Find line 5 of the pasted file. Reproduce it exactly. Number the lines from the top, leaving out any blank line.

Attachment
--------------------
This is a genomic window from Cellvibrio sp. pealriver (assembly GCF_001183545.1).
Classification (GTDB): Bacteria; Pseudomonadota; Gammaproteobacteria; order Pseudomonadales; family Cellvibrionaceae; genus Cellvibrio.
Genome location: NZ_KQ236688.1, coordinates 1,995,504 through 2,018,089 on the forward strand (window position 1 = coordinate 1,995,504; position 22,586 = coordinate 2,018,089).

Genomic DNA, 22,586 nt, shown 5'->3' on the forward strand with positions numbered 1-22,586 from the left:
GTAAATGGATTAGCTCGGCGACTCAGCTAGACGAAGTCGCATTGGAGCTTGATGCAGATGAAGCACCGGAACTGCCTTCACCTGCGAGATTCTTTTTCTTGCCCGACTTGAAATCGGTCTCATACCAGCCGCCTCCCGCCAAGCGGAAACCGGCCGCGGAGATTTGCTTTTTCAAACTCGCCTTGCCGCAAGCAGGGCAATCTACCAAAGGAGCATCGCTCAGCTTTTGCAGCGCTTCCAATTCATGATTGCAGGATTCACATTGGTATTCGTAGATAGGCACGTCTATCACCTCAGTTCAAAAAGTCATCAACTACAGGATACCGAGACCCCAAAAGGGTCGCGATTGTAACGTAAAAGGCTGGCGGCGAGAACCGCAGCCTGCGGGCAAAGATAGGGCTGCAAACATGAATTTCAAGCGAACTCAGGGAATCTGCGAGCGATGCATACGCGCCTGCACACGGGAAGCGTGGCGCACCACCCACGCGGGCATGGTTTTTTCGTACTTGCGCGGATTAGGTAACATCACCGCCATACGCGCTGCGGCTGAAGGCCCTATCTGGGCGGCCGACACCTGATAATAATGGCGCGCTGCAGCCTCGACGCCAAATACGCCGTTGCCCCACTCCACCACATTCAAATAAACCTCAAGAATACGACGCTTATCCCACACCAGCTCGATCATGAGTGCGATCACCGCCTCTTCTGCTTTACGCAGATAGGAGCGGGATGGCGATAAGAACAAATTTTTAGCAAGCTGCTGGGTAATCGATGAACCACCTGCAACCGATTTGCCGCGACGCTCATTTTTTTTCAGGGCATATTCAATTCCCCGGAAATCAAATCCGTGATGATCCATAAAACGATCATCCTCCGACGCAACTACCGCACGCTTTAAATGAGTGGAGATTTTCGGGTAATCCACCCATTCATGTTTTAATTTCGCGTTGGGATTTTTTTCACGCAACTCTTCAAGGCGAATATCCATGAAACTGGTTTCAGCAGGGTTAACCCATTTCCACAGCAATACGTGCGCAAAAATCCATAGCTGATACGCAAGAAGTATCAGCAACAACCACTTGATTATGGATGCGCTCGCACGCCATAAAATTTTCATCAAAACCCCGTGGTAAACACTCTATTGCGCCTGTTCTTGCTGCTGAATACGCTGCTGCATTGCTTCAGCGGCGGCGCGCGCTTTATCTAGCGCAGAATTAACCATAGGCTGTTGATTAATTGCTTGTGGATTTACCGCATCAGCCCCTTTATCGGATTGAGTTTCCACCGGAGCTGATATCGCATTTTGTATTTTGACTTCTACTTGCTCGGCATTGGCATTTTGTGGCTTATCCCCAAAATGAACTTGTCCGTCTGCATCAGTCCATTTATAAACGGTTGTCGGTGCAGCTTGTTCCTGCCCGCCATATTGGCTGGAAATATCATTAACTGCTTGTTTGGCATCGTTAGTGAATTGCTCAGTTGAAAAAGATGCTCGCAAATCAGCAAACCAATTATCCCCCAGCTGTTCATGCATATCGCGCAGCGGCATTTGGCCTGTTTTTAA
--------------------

GTAAATGGATTAGCTCGGCGACTCAGCTAGACGAAGTCGCATTGGAGCTTGATGCAGATGAAGCACCGGAACTGCCTTCACCTGCGAGATTCTTTTTCTTGCCCGACTTGAAATCGGTCTCATACCAGCCGCCTCCCGCCAAGCGGAAACCGGCCGCGGAGATTTGCTTTTTCAAACTCGCCTTGCCGCAAGCAGGGCAATCTACCAAAGGAGCATCGCTCAGCTTTTGCAGCGCTTCCAATTCATGATTGCAGGATTCACATTGGTATTCGTAGATAGGCACGTCTATCACCTCAGTTCAAAAAGTCATCAACTACAGGATACCGAGACCCCAAAAGGGTCGCGATTGTAACGTAAAAGGCTGGCGGCGAGAACCGCAGCCTGCGGGCAAAGATAGGGCTGCAAACATGAATTTCAAGCGAACTCAGGGAATCTGCGAGCGATGCATACGCGCCTGCACACGGGAAGCGTGGCGCACCACCCACGCGGGCATGGTTTTTTCGTACTTGCGCGGATTAGGTAACATCACCGCCATACGCGCTGCGGCTGAAGGCCCTATCTGGGCGGCCGACACCTGATAATAATGGCGCGCTGCAGCCTCGACGCCAAATACGCCGTTGCCCCACTCCACCACATTCAAATAAACCTCAAGAATACGACGCTTATCCCACACCAGCTCGATCATGAGTGCGATCACCGCCTCTTCTGCTTTACGCAGATAGGAGCGGGATGGCGATAAGAACAAATTTTTAGCAAGCTGCTGGGTAATCGATGAACCACCTGCAACCGATTTGCCGCGACGCTCATTTTTTTTCAGGGCATATTCAATTCCCCGGAAATCAAATCCGTGATGATCCATAAAACGATCATCCTCCGACGCAACTACCGCACGCTTTAAATGAGTGGAGATTTTCGGGTAATCCACCCATTCATGTTTTAATTTCGCGTTGGGATTTTTTTCACGCAACTCTTCAAGGCGAATATCCATGAAACTGGTTTCAGCAGGGTTAACCCATTTCCACAGCAATACGTGCGCAAAAATCCATAGCTGATACGCAAGAAGTATCAGCAACAACCACTTGATTATGGATGCGCTCGCACGCCATAAAATTTTCATCAAAACCCCGTGGTAAACACTCTATTGCGCCTGTTCTTGCTGCTGAATACGCTGCTGCATTGCTTCAGCGGCGGCGCGCGCTTTATCTAGCGCAGAATTAACCATAGGCTGTTGATTAATTGCTTGTGGATTTACCGCATCAGCCCCTTTATCGGATTGAGTTTCCACCGGAGCTGATATCGCATTTTGTATTTTGACTTCTACTTGCTCGGCATTGGCATTTTGTGGCTTATCCCCAAAATGAACTTGTCCGTCTGCATCAGTCCATTTATAAACGGTTGTCGGTGCAGCTTGTTCCTGCCCGCCATATTGGCTGGAAATATCATTAACTGCTTGTTTGGCATCGTTAGTGAATTGCTCAGTTGAAAAAGATGCTCGCAAATCAGCAAACCAATTATCCCCCAGCTGTTCATGCATATCGCGCAGCGGCATTTGGCCTGTTTTTAA